While there are thousands of skin conditions that could affect Americans over the course of their lifetimes, few are as threatening as skin cancer. This sometimes fatal illness affects an estimated one in five Americans at some point in their lives, with more than 2 million people being diagnosed with nonmelanoma skin cancers every year. The condition can usually be treated successfully if it is caught early, which is why many dermatology and skin cancer specialists recommend that patients examine their skin regularly. However, many dermatologist specialists find that it is not only difficult to get patients to take an interest in skin cancer prevention, but it is also challenging to explain what exactly patients should be looking for in self-exams. Now, a new study claims that showing patients pictures of cancerous moles and lesions may encourage them to conduct self-exams and even increase visits to the dermatologist.
Skin cancer is a condition commonly associated with sun exposure. Certain features, like freckles, light colored-hair or eyes, and pale skin, may make people particularly prone to developing skin cancer. Additionally, conditions which cause a high number of atypical moles, called dysplastic compound nevus, dramatically increase a person’s chances of increasing melanoma, the most deadly form of skin cancer. However, you don’t have to have risk factors like dysplastic compound nevus to develop skin cancer and melanoma: people with darker skin tones have even been known to develop cancerous moles or lesions on their soles of their feet or palms of their hand/atypical-nevuss, where their melanin levels are lower.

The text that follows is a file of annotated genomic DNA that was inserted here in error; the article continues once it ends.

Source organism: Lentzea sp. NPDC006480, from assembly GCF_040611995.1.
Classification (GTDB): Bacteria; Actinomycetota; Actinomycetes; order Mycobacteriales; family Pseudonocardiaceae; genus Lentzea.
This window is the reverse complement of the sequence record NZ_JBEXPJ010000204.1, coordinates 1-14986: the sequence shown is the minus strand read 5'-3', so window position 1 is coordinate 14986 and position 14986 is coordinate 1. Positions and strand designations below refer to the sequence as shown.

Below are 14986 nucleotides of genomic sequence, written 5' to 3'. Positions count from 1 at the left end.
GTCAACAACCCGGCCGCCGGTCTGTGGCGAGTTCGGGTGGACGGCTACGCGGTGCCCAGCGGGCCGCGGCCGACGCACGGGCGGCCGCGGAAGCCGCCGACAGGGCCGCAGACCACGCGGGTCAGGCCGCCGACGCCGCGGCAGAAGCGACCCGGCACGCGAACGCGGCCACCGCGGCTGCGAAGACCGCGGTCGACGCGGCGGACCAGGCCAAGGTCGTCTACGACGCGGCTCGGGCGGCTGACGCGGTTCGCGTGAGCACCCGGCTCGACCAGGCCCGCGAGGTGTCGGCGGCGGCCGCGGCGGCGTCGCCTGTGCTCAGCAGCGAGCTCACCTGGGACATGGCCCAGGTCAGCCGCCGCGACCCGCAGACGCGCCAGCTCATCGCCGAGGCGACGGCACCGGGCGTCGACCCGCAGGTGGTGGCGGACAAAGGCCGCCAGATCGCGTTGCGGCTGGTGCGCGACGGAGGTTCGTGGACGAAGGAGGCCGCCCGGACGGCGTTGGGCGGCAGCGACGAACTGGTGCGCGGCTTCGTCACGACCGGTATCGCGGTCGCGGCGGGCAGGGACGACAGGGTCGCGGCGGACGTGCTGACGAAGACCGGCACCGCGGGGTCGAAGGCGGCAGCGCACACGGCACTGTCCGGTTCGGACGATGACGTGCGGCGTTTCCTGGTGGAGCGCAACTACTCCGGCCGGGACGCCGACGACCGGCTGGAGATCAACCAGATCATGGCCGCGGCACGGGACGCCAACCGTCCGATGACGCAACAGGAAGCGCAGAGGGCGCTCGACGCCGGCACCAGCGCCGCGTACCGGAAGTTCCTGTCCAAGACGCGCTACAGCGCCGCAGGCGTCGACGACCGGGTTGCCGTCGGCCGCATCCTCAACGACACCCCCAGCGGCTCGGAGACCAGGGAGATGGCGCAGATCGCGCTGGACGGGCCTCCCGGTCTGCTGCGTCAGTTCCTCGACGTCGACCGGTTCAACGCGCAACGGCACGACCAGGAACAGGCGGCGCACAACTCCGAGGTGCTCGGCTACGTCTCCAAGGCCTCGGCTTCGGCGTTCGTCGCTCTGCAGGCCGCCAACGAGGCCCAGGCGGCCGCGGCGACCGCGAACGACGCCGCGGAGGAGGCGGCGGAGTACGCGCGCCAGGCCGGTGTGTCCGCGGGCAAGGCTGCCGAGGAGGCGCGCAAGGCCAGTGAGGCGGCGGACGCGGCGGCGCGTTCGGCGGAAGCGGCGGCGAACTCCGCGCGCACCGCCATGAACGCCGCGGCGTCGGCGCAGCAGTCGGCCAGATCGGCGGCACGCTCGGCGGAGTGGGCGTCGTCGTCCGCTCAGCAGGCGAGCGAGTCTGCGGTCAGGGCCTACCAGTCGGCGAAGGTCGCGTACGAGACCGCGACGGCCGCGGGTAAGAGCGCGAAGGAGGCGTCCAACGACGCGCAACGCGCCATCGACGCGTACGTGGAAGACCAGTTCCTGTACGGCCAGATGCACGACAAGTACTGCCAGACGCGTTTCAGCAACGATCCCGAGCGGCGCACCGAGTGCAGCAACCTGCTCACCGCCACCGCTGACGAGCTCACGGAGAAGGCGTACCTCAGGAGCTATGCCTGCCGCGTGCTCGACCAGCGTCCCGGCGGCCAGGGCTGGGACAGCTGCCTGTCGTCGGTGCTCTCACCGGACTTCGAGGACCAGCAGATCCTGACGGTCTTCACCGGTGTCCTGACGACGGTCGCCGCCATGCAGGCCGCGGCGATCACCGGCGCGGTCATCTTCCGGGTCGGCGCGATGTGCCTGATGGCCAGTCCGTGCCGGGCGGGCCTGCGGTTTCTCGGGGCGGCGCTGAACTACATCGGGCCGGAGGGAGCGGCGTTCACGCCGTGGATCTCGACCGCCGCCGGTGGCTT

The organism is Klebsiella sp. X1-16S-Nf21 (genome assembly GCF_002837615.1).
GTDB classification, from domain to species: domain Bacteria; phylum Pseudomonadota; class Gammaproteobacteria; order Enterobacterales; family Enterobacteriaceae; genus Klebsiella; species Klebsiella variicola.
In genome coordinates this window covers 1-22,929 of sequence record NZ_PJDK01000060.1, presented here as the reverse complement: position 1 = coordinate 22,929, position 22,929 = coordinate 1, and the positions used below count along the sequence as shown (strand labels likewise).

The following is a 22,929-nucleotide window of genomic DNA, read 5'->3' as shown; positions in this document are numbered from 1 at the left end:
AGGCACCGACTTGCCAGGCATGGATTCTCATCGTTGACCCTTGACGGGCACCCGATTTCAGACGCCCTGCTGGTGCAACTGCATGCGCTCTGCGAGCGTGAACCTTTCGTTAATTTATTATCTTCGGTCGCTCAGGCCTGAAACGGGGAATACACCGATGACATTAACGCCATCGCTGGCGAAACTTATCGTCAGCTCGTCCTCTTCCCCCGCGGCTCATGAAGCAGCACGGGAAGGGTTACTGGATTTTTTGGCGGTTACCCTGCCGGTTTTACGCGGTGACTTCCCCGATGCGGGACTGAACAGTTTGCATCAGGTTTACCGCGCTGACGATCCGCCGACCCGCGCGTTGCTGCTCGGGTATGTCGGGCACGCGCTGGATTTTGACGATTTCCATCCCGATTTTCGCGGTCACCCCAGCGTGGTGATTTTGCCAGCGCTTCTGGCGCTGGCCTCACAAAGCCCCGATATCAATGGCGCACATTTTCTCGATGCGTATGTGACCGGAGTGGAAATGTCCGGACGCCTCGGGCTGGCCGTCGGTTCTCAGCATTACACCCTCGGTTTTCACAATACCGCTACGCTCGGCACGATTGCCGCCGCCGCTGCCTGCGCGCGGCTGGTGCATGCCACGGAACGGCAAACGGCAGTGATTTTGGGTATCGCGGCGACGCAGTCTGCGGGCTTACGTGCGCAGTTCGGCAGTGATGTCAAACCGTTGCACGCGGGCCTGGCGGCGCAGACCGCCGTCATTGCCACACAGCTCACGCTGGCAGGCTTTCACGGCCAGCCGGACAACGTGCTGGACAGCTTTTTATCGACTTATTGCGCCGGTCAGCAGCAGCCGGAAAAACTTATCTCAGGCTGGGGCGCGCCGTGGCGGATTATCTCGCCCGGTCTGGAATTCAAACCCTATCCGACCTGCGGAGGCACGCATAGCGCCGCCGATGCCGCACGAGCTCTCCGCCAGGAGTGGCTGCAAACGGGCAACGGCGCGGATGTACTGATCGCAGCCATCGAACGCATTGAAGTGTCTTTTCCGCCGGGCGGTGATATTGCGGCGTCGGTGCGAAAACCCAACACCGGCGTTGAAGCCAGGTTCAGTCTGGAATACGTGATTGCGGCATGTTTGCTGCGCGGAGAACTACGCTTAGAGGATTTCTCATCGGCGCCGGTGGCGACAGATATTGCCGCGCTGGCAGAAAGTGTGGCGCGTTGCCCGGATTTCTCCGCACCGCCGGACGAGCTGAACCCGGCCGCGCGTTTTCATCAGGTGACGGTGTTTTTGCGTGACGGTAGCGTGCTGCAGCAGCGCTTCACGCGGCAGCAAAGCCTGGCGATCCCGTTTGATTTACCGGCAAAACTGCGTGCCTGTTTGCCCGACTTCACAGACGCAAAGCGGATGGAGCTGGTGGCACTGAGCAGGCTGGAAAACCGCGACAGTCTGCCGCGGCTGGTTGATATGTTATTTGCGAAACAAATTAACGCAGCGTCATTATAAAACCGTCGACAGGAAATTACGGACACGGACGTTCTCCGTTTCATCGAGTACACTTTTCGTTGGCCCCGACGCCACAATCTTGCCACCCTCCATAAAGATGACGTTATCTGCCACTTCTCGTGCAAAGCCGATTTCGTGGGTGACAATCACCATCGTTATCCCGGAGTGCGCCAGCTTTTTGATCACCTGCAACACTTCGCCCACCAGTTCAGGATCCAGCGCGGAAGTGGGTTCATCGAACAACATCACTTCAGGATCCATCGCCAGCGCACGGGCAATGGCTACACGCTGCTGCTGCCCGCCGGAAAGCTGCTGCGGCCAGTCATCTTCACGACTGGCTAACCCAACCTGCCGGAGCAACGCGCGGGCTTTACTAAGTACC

Regardless of risk levels, however, dermatologists often struggle to convince patients to check their skin for signs of skin cancer on a regular basis. However, a new study suggests that showing patients pictures of skin cancer dramatically increases the chances that they will check their skin: an article published in the Journal of the American Academy of Dermatology, researchers from the University of Waterloo reported that a systematic review revealed that patients checked their skin more frequently and with greater accuracy after seeing pictures of cancerous moles. In contrast, text descriptions alone were not nearly as effective. The team, which is part of the university’s School of Public Health and Health Systems, believes that the information may be able to create better patient education strategies in the future.
Do you spend a lot of time in the sun, or have risk factors for skin cancer, such as a family history or dysplastic compound nevus? Do you regularly check your skin for changes? Search for pictures of the signs of skin cancer and schedule an appointment with your local dermatologist today to inspire yourself and help you protect yourself more effectively.